Three years after dropping out of Social Work School to enter the emerging new media field in the mid-90s, I was hardly surprised when the University told me they'd take me back. It was thrilling to be part of a new industry redefining my generation from one marked as "slackers" to the new "digerati". But I went to Social Work school for a reason, one far from being met through managing the web sites for Elle Magazine and Sotheby's. I was surprised, however, when the school told me I couldn't attend part time, as I had been led to expect. I would have to decide: my money (.com gold) or my life (.edu heart).
I had entered Social Work school to get training on how to address pressing social issues, to confront prejudice, both personal and institutional. My upbringing as a Jewish kid from Long Island prepared me to be sympathetic towards the marginalized and gave me a desire for justice. An experience in college kicked things up a notch, when I saw a campus protest turn ugly. The campus police violently arrested many of my peers. The campus-wide response, led largely by biased media reports, blamed the student protesters. The facts on the grounds said otherwise, as captured by over a dozen photographers, whose work I soon organized into a photo show in the student union. When I watched the head of campus security visit the display, I learned the power of independent media to speak truth to power.
Social Work seemed to offer me a path to form a career around such engagement. But then the Web happened. Magazines began to go online. One of the first Internet Cafes opened across my apartment in the East Village. Most important for me, my roommate told me I could make significant summer money coding HTML, the back-end of web pages, and he could help me get my first job. It's hard to overplay the rate of change driven by the urgent need of venture capitalist-funded .com start-ups to hire employees trained to excel at a medium that was fresh out of the crib. I learned HTML in one week and by the second week I was turning down five jobs a day, at pay rates I had never dreamed I could earn. Social Work could wait. This Web thing couldn't last more than a year, could it?
Why was I and so many like me able to adapt so quickly to succeed in what was locally known as Silicon Alley? I like to credit the Choose-Your-Own-Adventure books, first published when I was seven, that taught me about navigating complex narrative systems. I credit my gaming consoles, that developed gaming literacy. At 12 I learned how to program a computer, designing my own games, and in high school I was the first to insist in typing class I use a computer. My early experience with digital media did not teach me what I specifically needed to know to succeed in Silicon Alley. It did not teach me how to code HTML or to move files from my computer to the internet. What it did teach me, however, was much more important: a core competency with digital media and the confidence and ability to teach myself the latest tools.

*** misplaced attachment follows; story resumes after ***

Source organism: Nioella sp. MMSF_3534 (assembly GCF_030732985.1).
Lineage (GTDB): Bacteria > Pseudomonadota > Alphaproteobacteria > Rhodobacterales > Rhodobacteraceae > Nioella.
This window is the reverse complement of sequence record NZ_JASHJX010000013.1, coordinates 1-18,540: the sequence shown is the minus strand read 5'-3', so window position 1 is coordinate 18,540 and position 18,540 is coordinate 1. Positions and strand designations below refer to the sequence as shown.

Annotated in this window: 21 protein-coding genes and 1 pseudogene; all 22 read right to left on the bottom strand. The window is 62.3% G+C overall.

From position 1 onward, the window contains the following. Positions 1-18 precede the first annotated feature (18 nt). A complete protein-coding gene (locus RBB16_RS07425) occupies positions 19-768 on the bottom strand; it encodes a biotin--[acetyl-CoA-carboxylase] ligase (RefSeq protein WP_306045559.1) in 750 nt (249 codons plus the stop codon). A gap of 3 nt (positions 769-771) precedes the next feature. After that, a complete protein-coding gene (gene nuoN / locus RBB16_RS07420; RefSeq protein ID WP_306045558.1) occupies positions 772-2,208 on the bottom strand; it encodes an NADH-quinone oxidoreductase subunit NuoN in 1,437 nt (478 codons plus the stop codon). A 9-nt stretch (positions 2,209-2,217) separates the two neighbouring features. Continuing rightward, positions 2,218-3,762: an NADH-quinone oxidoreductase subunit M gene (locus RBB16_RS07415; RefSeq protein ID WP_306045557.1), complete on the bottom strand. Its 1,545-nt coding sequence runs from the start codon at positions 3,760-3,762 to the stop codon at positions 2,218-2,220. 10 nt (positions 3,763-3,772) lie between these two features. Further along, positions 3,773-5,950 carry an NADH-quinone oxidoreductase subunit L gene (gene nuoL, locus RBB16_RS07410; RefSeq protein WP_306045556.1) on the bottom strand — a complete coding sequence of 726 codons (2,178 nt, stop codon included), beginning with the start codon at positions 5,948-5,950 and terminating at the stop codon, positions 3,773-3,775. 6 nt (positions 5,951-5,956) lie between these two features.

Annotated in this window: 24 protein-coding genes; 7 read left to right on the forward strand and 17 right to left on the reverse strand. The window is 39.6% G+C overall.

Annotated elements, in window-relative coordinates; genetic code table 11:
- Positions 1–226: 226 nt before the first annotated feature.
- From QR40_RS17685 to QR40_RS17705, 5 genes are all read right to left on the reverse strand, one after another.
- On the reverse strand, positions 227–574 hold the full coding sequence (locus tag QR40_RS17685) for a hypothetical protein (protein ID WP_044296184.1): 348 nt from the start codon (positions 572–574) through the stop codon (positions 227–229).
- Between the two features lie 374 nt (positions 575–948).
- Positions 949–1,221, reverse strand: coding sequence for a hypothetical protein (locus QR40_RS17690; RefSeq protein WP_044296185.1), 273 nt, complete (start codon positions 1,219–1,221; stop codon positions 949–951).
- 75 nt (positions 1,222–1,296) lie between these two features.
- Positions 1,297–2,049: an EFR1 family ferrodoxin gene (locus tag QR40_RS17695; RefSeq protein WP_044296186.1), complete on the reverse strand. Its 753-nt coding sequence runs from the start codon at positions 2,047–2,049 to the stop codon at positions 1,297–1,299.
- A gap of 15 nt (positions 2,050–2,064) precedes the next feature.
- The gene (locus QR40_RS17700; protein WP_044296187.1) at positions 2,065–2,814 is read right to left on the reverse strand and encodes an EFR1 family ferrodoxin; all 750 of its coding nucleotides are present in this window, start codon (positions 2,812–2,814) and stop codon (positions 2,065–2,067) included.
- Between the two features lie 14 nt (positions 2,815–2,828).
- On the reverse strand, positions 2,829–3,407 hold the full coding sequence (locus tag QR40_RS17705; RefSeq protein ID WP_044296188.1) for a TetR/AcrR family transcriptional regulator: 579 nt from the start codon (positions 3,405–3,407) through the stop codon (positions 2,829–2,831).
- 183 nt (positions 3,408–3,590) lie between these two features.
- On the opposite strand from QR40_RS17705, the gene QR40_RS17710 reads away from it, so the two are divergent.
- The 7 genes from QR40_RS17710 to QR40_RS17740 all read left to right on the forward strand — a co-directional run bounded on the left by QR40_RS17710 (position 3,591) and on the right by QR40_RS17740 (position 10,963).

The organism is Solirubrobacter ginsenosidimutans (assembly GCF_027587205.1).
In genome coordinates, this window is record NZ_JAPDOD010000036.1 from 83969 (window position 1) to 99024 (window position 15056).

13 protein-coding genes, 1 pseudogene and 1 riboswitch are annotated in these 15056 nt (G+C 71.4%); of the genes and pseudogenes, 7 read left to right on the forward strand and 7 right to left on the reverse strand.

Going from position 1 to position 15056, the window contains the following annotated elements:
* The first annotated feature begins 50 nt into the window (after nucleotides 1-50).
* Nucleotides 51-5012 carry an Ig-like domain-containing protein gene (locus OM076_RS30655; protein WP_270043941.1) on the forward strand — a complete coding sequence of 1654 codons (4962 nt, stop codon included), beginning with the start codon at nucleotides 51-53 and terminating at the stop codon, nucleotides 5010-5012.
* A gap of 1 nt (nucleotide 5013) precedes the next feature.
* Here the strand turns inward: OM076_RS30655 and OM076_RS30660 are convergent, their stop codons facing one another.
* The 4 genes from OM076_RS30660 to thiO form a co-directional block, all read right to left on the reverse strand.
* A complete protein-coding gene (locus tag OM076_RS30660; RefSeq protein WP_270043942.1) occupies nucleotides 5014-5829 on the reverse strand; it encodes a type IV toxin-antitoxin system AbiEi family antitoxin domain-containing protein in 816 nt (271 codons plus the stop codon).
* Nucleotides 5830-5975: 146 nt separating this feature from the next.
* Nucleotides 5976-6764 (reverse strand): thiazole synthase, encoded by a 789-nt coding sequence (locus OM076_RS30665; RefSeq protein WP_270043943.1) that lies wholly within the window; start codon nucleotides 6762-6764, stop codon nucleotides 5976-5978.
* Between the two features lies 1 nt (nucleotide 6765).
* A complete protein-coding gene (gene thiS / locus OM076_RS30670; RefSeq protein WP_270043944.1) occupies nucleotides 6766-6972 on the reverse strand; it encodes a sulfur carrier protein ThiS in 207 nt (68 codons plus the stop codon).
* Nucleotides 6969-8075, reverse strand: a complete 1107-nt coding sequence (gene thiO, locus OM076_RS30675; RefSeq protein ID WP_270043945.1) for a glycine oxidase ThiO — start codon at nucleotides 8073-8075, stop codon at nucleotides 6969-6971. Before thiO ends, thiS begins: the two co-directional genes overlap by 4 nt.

The ability to teach myself how to master the new tools of my trade was possible because of my privileged background. We could afford a home computer in the early 80s. My parents valued the education I received learning to program in Pascal. I leveraged that privilege when I went into the for-profit web development world, learned a tremendous amount, and earned enough to feel that I had fully graduated into the workforce. But I never gave up my dream of making the world a better place. I began to teach Web design at local schools. And I kept waiting, never stopped expecting, that I would return back to my Social Work career path.
After three years, push came to shove. I could either leave the Web behind and go into Social Work or put the dream to rest and commit myself to the .com existence, decide between the social reformer or the tech geek. Why did they have to be mutually exlusive? I wondered. How could I combine the two? I decided that I would go back to Social Work school if I couldn't answer one last question: Can the Internet be used to form connections between people in the places where they have been separated by prejudice?
Long story short, I never went back to Social Work school. But I also quit and haven't worked at a for-profit since. Instead, I responded to a proposal from the Ford Foundation Funded Academy of Educational Development's New Vision Fellowship program, designed to support lateral moves from the for-profit to the non-profit to support new leaders creating human rights-oriented programs. I combined by passions for digital media and social change with my interests in education and supporting youth of color. Eight years later I now direct a program with an annual budget of a million dollars that uses the latest digital media to support urban youth to become global citizens and community leaders.
More specifically, I work in formal educational settings with disadvantaged youth to provide them with the same set of skills I once gained informally, skills necessary to learn how to master digital media and survive as students, workers, and citizens in the 21st Century. They are learning how to learn. I may have given up a personal fortune in the process, but what I gained is even more valuable. I'm living my dreams.